The Situationist

Archive for May 3rd, 2007

Women’s Situation in Economics

Posted by The Situationist Staff on May 3, 2007

Time 2005Several recent articles that all seem interestingly related to women in Economics are worth highlighting.

First, a story in The Observer this week summarized a study on the effect of feminine names:

Parents are being warned to think long and hard when choosing names for their babies as research has discovered that girls who are given very feminine names, such as Anna, Emma or Elizabeth, are less likely to study maths or physics after the age of 16, a remarkable study has found.

Both subjects, which are traditionally seen as predominantly male, are far more popular among girls with names such as Abigail, Lauren and Ashley, which have been judged as less feminine in a linguistic test. The effect is so strong that parents can set twin daughters off on completely different career paths simply by calling them Isabella and Alex, names at either end of the spectrum. A study of 1,000 pairs of sisters in the US found that Alex was twice as likely as her twin to take maths or science at a higher level.

pygmalion.jpgAccording to David Figlio, the economist who authored the study, the effect of names is largely the consequence of the expectations created by a name. This is old news, revealed in a new way. At least since Rosenthal & Jacobson’s famous 1968 study, described in their book, The Pygmalion in the Classroom, social psychologists (among others) have recognized the powerful effect of expectations and self-fulfilling prophecies in the classroom. In that classic study, the act of labeling some students “bloomers” dramatically influenced their performance on I.Q. tests. What this more recent study suggests is that there is a labeling effect in our names. “Anna” just doesn’t say “math bloomer” the way that “Chris” does.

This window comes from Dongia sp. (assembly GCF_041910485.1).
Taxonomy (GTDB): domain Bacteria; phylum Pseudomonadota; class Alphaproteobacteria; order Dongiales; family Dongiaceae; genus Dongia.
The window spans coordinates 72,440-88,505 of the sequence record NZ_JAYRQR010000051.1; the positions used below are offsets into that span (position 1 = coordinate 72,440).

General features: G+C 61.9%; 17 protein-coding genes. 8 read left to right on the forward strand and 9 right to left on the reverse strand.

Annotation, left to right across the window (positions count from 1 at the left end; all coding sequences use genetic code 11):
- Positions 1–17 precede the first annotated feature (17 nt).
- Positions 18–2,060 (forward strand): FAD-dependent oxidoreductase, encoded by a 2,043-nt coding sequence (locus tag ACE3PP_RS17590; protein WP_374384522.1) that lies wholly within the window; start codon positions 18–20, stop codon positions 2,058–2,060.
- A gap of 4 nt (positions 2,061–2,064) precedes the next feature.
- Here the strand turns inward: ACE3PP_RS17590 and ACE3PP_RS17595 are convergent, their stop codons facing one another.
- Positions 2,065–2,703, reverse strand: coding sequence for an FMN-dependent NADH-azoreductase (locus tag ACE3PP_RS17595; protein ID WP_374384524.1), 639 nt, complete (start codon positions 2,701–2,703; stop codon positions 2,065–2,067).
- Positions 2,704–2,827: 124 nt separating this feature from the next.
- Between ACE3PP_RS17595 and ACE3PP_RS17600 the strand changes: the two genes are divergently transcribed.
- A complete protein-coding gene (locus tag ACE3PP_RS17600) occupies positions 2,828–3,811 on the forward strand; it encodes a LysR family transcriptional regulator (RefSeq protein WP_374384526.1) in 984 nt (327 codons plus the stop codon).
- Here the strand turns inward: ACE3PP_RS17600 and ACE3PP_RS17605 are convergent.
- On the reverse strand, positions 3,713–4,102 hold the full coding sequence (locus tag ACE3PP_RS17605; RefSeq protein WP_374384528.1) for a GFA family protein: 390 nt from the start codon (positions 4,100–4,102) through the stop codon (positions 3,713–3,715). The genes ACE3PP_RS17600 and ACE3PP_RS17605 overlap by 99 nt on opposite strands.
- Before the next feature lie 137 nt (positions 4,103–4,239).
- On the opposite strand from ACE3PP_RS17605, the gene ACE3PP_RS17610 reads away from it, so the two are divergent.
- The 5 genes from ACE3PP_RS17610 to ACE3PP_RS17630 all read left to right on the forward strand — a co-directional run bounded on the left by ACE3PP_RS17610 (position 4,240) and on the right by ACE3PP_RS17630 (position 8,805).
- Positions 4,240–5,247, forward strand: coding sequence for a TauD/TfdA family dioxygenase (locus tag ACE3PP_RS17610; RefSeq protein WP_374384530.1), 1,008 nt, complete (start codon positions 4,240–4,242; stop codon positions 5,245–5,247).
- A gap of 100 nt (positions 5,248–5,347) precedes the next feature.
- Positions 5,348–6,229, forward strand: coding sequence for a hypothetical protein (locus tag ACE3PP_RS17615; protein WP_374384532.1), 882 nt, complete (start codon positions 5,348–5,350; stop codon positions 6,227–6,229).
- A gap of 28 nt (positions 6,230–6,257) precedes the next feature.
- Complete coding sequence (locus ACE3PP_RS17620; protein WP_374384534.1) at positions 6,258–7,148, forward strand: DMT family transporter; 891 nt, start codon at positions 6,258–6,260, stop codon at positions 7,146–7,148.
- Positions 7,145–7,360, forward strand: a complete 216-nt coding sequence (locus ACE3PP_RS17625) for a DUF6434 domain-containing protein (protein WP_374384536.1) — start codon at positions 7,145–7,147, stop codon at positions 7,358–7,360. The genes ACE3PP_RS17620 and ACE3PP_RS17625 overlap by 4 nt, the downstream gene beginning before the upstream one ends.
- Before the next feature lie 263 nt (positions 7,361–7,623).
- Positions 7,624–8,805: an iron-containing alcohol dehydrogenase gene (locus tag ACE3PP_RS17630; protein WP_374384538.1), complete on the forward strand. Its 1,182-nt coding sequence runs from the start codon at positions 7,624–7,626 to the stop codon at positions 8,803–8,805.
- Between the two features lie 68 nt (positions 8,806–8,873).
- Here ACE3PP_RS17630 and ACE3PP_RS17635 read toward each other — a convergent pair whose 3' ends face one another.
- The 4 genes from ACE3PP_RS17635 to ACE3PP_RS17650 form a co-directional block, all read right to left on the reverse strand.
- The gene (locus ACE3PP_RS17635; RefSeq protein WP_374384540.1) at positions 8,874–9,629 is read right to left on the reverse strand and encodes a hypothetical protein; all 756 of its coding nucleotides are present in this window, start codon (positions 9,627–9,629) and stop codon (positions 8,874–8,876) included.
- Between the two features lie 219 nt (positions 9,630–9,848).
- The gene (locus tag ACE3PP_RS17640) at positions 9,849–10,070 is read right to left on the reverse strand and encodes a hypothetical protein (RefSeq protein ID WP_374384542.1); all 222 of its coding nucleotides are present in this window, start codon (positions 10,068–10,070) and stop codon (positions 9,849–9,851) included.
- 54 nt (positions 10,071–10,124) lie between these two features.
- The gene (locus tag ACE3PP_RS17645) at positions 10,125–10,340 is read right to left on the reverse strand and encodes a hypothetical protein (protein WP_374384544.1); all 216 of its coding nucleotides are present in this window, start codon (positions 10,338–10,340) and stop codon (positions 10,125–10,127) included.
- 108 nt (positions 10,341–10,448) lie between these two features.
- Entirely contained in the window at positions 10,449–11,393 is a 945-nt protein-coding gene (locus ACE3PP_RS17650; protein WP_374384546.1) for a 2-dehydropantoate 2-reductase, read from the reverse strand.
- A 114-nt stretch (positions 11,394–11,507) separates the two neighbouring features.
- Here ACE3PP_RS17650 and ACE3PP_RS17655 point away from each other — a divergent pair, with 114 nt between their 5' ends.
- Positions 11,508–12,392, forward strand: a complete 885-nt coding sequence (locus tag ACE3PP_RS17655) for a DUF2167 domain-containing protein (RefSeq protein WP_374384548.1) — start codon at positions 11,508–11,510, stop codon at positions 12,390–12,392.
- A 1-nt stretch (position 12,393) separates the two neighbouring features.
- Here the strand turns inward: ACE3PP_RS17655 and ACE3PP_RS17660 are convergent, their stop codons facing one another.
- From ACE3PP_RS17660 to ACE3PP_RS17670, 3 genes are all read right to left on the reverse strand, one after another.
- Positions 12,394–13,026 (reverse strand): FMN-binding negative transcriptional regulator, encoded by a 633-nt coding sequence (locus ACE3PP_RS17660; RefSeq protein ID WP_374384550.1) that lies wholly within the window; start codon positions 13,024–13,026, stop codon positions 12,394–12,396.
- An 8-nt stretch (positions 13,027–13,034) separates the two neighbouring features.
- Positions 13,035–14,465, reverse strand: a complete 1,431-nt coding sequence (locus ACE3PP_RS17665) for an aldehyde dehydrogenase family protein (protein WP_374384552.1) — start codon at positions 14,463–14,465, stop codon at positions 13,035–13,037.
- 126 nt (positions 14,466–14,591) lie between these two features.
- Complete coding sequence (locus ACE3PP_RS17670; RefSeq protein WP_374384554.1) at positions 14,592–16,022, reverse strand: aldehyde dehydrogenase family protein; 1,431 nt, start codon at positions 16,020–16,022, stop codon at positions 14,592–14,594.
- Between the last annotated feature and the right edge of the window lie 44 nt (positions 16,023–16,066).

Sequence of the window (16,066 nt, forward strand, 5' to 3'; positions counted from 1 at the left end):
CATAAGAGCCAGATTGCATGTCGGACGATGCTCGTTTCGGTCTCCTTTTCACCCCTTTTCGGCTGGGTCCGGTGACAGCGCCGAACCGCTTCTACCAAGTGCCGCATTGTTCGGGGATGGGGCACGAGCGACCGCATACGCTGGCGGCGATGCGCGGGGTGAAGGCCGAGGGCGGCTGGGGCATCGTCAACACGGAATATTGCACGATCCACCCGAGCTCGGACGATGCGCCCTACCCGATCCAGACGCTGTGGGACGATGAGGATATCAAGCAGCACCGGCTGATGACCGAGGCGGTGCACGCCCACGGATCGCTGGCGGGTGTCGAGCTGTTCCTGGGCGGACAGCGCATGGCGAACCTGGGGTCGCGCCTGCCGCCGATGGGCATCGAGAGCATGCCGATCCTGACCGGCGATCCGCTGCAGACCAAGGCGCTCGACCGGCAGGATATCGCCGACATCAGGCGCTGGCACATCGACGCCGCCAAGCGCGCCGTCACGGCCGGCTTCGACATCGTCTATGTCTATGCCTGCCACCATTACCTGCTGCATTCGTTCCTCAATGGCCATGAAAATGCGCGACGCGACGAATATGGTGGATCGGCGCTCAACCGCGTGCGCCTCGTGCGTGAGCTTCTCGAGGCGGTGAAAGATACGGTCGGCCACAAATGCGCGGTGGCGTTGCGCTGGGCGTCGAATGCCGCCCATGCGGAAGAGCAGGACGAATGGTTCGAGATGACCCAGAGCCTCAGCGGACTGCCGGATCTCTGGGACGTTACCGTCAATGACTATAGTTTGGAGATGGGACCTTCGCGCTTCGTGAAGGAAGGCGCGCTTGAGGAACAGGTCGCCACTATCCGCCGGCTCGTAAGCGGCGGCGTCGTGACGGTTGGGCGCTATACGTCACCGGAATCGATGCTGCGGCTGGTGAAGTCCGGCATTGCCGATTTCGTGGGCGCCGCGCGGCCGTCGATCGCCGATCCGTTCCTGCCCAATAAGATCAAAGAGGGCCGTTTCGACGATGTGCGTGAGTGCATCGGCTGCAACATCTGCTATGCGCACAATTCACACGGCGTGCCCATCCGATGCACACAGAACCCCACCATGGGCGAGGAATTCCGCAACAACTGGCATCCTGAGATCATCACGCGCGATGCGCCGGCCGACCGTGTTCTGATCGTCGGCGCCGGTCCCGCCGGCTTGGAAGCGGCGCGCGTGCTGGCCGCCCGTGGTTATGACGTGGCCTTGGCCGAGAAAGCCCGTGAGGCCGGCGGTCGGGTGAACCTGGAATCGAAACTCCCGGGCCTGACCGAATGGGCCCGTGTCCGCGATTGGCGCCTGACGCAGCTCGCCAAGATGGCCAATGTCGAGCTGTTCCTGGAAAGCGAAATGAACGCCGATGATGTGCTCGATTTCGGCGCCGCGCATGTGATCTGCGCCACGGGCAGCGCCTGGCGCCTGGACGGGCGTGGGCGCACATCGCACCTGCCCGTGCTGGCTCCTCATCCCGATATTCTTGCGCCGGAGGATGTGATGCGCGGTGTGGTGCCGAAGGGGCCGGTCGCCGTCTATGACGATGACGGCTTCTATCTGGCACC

As if that story weren’t depressing enough, the online version had nestled within it the following advertisement (linking to here).



Apparently, the advertising department saw opportunity in the story on stereotypes. For any “Isabella” reading the article, some advice on keeping men will seem that much more valuable.

Fortunately, there has been some recent, promising news about women – even those with feminine names – achieving great things in Economics. As reported in the HarvardDr. Susan Athey Gazette this week:

The American Economic Association has announced [last week] that Susan Athey, professor of economics in the Faculty of Arts and Sciences (FAS) at Harvard University, is the 2007 recipient of the John Bates Clark Medal. Harvard Economist Susan Athey won the highly distinguished John Bates Clark Medal. Widely considered one of the most prestigious awards in the field of economics, the biannual award goes to an economist, under the age of 40, who has made a significant contribution to economic thought and knowledge. Athey is the first woman to receive the medal.

Additionally, the Rice Sallyport reports in its current issue some great news about the journal, Feminist Economics, which has been an important contributor to increased dr-strassmann.jpgawareness of gender bias in math- and science-related fields like Economics:

Since Feminist Economics was named the best new journal in 1997, it’s been obvious the publication fills a need—and does it well. A recent report of a jump in the journal’s citation rankings adds more proof.

Founded by Diana Strassmann, a Rice professor of the practice in humanities, the journal was ranked 35th—up from 135th last year—among 172 economics journals in the ISI Social Science Citation Index, the most prestigious index for scholarly social science journals. Among women’s studies journals, it placed third out of 27.

Congratulations to Dr. (Susan) Athey and Dr. (Diana) Strassmann! We can only hope that such trends will continue and that, eventually, “Emily” will have as good a shot at becoming a scientist, mathematician, or economist as “Alex” – and that neither will be focused on “Creating ATTRACTION So Intense He Never Leaves You.”

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